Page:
Wednesday, June 24, 2009

Speeding up boot on an upgraded system

So I have a laptop that I've been upgrading since Hardy (currently on Karmic Alpha) that I would like to boot faster. It has probably accumulated a lot of crufty daemons along the way that probably aren't being pre-loaded into memory. I picked up this tidbit from the fast boot expert. Add profile to your kernel command-line (at the grub prompt, press Esc e and then edit the line). This will update your system's readahead file list after a lot of disk churn. On my machine, it sped up boot by only about 5 seconds, but YMMV.

Also, if you have a machine or netbook with SSD (flash) disks, sreadahead might give you a boost. Again, apt-get install sreadahread is your friend
. sreadahead also schedules profiling of the system every month-or-so, so it keeps those boot-essential programs in the readahead cache always.

5 comments:

David said...

What about this vs. say, 'preload' (apt-get install preload) as far as performance is concerned?

David said...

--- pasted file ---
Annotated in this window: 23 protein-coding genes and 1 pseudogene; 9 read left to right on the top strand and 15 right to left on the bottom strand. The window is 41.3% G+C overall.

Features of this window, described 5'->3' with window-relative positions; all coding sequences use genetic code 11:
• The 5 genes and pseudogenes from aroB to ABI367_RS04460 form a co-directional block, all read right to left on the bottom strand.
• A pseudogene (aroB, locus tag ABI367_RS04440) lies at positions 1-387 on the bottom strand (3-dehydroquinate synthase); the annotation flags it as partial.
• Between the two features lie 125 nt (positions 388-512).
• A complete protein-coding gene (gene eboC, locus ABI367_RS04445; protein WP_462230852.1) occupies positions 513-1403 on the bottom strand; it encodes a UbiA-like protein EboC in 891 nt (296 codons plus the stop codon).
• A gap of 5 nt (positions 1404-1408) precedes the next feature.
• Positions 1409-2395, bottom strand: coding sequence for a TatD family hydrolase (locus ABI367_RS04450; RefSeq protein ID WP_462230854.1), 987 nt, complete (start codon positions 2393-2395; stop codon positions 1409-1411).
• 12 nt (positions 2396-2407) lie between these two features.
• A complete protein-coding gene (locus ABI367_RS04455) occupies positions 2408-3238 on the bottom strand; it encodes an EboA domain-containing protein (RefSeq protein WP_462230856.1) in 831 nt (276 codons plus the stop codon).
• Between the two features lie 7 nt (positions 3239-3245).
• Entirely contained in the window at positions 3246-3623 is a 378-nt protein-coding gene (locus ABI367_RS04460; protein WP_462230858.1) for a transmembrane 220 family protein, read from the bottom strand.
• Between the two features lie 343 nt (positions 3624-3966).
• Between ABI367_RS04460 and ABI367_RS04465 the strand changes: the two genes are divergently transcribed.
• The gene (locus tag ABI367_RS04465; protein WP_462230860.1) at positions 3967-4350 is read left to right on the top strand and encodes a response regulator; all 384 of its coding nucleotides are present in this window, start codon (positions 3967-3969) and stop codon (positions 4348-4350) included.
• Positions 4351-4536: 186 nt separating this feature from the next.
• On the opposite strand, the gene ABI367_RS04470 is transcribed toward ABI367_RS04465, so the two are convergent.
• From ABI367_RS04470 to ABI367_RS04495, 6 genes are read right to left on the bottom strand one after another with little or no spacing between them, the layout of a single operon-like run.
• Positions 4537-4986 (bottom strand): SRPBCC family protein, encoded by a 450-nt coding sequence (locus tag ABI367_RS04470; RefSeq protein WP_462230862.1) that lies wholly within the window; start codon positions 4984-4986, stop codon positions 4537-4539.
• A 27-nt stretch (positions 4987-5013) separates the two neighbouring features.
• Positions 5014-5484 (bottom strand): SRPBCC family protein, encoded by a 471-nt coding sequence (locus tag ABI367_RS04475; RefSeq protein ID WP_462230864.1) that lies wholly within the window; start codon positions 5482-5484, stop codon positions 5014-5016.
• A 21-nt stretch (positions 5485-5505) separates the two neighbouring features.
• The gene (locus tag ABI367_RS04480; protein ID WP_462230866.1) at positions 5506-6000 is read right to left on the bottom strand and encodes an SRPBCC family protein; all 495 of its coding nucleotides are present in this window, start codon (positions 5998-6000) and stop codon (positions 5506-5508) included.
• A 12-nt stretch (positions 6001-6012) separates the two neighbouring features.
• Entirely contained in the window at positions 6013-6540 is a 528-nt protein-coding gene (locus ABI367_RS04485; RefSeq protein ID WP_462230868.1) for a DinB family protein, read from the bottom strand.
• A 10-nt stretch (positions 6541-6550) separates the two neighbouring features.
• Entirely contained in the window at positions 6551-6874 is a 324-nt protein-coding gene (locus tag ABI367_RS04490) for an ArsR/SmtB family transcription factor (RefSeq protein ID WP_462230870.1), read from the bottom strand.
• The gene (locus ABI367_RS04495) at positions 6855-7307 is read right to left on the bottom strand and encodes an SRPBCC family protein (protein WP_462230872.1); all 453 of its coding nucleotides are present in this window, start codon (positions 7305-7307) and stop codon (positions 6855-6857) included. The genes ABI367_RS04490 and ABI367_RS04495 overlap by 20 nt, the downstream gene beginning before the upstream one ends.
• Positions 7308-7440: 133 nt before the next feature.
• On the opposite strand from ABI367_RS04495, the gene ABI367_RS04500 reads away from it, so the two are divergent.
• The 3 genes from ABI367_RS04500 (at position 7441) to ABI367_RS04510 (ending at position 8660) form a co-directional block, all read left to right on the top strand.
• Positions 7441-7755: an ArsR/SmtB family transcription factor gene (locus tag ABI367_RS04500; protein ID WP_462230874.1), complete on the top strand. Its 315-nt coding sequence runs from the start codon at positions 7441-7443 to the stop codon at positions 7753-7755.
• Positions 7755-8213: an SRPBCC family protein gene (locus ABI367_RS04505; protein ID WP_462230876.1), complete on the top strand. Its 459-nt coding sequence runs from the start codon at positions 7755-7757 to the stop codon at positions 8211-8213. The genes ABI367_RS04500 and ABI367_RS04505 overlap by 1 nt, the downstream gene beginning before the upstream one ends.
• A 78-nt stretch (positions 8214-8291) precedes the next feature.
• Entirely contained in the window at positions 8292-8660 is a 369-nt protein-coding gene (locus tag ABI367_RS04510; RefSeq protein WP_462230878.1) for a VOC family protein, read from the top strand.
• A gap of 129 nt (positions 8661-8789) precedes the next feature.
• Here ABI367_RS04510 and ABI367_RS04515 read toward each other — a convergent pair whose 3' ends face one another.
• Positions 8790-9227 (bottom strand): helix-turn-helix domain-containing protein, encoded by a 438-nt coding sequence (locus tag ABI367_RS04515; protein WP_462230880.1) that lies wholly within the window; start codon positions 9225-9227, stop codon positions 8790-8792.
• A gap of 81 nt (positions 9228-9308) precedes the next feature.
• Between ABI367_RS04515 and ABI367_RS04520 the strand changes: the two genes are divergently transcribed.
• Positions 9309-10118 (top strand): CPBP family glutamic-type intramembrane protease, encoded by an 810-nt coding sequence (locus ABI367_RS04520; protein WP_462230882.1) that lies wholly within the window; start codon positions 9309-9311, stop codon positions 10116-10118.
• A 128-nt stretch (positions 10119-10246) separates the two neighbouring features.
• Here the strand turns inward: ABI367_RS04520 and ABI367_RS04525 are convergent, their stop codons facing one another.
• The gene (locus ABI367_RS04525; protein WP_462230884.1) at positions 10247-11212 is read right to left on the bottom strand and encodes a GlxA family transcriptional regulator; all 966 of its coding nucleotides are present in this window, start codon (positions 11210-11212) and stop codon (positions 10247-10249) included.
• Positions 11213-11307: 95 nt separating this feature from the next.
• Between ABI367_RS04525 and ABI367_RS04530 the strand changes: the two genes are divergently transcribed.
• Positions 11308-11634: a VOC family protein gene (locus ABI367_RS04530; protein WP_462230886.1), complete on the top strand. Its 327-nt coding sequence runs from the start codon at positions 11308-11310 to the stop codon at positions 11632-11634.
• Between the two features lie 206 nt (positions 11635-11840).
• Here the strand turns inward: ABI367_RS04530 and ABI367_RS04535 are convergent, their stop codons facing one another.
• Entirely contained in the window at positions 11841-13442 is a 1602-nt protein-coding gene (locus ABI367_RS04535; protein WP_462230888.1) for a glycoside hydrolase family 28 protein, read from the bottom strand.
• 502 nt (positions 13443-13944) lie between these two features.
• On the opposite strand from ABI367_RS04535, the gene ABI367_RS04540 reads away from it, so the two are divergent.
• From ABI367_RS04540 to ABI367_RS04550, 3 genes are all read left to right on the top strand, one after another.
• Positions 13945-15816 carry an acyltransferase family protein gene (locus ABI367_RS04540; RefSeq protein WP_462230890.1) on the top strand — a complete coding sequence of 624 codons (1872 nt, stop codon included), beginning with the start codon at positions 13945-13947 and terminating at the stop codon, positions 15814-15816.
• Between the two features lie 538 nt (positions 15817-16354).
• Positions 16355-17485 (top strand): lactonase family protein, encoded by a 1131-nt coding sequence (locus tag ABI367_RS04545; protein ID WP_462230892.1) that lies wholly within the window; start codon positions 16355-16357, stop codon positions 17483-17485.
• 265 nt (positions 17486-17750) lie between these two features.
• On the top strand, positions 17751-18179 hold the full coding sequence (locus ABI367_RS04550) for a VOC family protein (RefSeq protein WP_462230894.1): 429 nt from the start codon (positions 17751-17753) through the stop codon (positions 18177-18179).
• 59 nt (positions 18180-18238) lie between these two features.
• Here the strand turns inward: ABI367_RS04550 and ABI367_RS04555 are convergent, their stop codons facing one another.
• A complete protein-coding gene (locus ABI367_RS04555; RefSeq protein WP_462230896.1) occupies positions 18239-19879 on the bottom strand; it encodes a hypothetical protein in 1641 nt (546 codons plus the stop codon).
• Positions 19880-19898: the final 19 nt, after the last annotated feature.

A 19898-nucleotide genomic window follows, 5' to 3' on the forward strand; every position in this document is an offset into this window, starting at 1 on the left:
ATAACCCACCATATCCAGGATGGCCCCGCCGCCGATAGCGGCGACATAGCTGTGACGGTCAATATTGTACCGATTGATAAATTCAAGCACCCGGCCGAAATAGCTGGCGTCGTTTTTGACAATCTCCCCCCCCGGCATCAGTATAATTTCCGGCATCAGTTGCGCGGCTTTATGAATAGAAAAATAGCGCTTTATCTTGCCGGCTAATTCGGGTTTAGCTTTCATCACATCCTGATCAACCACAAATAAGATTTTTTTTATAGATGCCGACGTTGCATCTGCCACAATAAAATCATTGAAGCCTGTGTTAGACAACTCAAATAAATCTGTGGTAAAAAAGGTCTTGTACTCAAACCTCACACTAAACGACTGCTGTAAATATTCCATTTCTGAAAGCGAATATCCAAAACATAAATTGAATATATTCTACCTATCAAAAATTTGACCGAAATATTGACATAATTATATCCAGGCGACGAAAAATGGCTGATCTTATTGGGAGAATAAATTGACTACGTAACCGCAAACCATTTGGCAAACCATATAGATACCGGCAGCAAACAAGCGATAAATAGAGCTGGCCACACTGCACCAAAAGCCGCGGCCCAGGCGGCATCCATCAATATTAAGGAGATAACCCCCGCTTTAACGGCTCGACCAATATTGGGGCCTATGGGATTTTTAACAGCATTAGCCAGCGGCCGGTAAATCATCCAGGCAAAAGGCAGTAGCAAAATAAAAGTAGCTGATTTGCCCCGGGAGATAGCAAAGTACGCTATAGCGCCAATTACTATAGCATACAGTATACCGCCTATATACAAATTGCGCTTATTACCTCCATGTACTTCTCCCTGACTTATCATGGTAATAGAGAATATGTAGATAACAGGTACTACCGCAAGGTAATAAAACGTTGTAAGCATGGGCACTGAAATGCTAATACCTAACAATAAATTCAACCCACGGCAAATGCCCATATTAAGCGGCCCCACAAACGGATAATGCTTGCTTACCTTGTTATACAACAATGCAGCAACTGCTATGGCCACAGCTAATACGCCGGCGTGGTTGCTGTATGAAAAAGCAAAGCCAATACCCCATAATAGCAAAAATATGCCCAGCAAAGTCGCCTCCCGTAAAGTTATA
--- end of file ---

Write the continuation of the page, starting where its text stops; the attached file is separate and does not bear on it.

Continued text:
Also, read a couple of interesting little tidbits on preload, prefectch & readahead. This might be worth a gander:

http://lists.alioth.debian.org/pipermail/initscripts-ng-devel/2006-April/000255.html

Colin Ian King said...

Beware that this performance improvement may degrade over time as you apply new package updates, so it's worth re-doing every so often.

I've also looked at using prelinking to speed up boot times: Here's my summary:
http://smackerelofopinion.blogspot.com/2009/06/does-prelinking-speed-up-boot-times.html

Amit said...

@David: I have to admit I haven't tried preload yet. A quick look at the tool seems to suggest that it might be an alternative to readahead/sreadahead.

@Colin: A very good point! If you have readahead, you need to probably do it every few months - perhaps after every dist-upgrade. But as Scott pointed out, sreadahead does this automatically.

Colin Ian King said...

Also, make sure you have plenty of memory on your system. On low-memory systems this technique sometimes fails to get through the initial boot. Larger memory systems 1GB+ more don't seen to have this problem.